Oprah Hasn’t Dispatched Suit Over Slogan Just Yet

     MANHATTAN (CN) – Fair use may not shield Oprah Winfrey from claims over the “Own Your Power” slogan developed by a motivational speaker, the 2nd Circuit ruled.
     Simone Kelly-Brown is the owner and developer of Own Your Power Communications and registered the phrase as a trademark in 2008 to promote “a personal brand of self-awareness and motivational communications services nationally.”
     Winfrey used the phrase on the September 2010 cover of O Magazine while promoting her annual “power list” in that issue. The media icon also used it as the title of a panel discussion with some of the power players coroneted in 2010, including journalist Diane Sawyer, designer Vera Wang and actress Julia Roberts.
     Chico’s, Wells Fargo and Clinique co-sponsored the event, which Winfrey later discussed in an episode of the “Oprah Winfrey Show” and in a subsequent issue of the magazine.
     In a July 2011 complaint, Kelly-Brown claimed that Winfrey’s use of the phrase violated the Lanham Act. Her complaint also named Harpo Productions, Hearst Corp., Wells Fargo, Estee Lauder, Chico’s and Clinique.
     U.S. District Judge Paul Crotty dismissed the case back in March 2012 after finding that “the fair use defense allows use of protected marks in descriptive ways, provided it does not identify the source or origin of the goods.”
     In addition to tossing the trademark infringement claim, Crotty also said Kelly-Brown could not claim false designation of origin or “reverse confusion,” a term for when a consumer believes “that the junior user is the source of the senior user’s goods.”
     A three-judge panel of the 2nd Circuit reversed Friday, finding that Kelly-Brown has “plausibly alleged that Oprah was attempting to build a new segment of her media empire around the theme or catchphrase ‘Own Your Power,’ beginning with the October Issue and expanding outward from there.”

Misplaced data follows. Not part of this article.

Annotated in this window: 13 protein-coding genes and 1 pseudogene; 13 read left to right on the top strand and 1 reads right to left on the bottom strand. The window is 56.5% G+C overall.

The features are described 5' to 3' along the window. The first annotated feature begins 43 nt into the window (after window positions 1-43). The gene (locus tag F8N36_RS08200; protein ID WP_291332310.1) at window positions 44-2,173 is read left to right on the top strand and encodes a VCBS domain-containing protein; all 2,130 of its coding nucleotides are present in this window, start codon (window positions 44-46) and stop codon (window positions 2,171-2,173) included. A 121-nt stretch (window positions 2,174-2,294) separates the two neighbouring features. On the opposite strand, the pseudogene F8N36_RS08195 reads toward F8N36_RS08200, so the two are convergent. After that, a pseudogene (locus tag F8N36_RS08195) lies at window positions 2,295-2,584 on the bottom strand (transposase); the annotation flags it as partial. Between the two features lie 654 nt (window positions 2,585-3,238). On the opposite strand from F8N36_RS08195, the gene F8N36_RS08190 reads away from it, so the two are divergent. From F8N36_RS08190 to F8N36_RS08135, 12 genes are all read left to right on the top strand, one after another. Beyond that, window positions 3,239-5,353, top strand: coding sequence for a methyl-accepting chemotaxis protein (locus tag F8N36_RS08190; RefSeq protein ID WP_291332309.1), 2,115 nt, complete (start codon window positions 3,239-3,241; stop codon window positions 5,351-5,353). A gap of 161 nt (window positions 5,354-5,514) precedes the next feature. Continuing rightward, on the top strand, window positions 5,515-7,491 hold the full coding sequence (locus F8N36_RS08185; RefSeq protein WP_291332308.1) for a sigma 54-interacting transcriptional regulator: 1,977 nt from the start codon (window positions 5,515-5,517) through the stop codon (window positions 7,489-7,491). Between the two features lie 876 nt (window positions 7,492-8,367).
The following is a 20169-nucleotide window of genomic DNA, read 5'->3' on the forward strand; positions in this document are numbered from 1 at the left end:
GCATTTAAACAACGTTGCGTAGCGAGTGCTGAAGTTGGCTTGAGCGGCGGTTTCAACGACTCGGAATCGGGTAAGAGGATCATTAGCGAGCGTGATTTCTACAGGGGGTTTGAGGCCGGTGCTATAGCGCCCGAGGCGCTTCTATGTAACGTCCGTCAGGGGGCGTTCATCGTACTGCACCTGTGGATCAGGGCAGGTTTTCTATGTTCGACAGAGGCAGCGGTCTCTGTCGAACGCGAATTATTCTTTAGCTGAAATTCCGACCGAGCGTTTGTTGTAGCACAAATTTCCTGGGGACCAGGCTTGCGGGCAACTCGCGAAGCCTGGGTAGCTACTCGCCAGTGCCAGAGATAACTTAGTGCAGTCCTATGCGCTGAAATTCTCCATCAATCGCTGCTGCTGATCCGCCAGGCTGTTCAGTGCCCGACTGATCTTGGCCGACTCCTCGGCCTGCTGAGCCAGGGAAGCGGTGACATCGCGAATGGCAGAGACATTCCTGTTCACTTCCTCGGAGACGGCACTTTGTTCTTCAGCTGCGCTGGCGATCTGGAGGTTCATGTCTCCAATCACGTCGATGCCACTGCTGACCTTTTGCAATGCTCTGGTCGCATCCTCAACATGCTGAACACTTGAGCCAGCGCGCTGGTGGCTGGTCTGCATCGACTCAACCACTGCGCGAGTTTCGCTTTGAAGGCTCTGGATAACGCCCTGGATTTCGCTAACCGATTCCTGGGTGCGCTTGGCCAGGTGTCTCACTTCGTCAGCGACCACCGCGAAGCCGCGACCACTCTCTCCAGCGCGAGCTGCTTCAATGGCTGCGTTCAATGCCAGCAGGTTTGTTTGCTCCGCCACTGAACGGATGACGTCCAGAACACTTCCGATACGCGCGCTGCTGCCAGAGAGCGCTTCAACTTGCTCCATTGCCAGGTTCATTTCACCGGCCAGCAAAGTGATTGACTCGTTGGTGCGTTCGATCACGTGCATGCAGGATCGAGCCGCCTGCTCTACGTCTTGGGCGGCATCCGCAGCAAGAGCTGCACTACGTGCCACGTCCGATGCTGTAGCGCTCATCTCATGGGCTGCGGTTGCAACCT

“The defendants have not adequately established a fair use defense,” Senior Judge Chester Straub wrote for the panel.
     In support of her claims, Kelly-Brown pointed to Winfrey’s promotion of the “Own Your Power” event as the “first ever.” The event also allegedly featured motivational content.
     “Kelly-Brown argues that, taken together, these uses suggest that the defendants were attempting to build an association with consumers between the phrase ‘Own Your Power’ and Oprah,” Straub wrote. “At this stage in the litigation, this array of uses is sufficient for us to infer a pattern of use.”
     Winfrey meanwhile has failed to show that the phrase “Own Your Power” was merely descriptive, according to the ruling.
     “Though both the center phrase and the article headline make use of the word ‘power,’ it does not appear that the phrase ‘Own Your Power’ is meant to describe the contents of a particular item in the magazine,” Straub wrote.
     He added that “further information may emerge during discovery that undermines Kelly-Brown’s theory that Oprah’s use was an attempt to create a sub-brand, but her allegations are sufficient at this stage.”
     The federal appeals court remanded the case for further proceedings.

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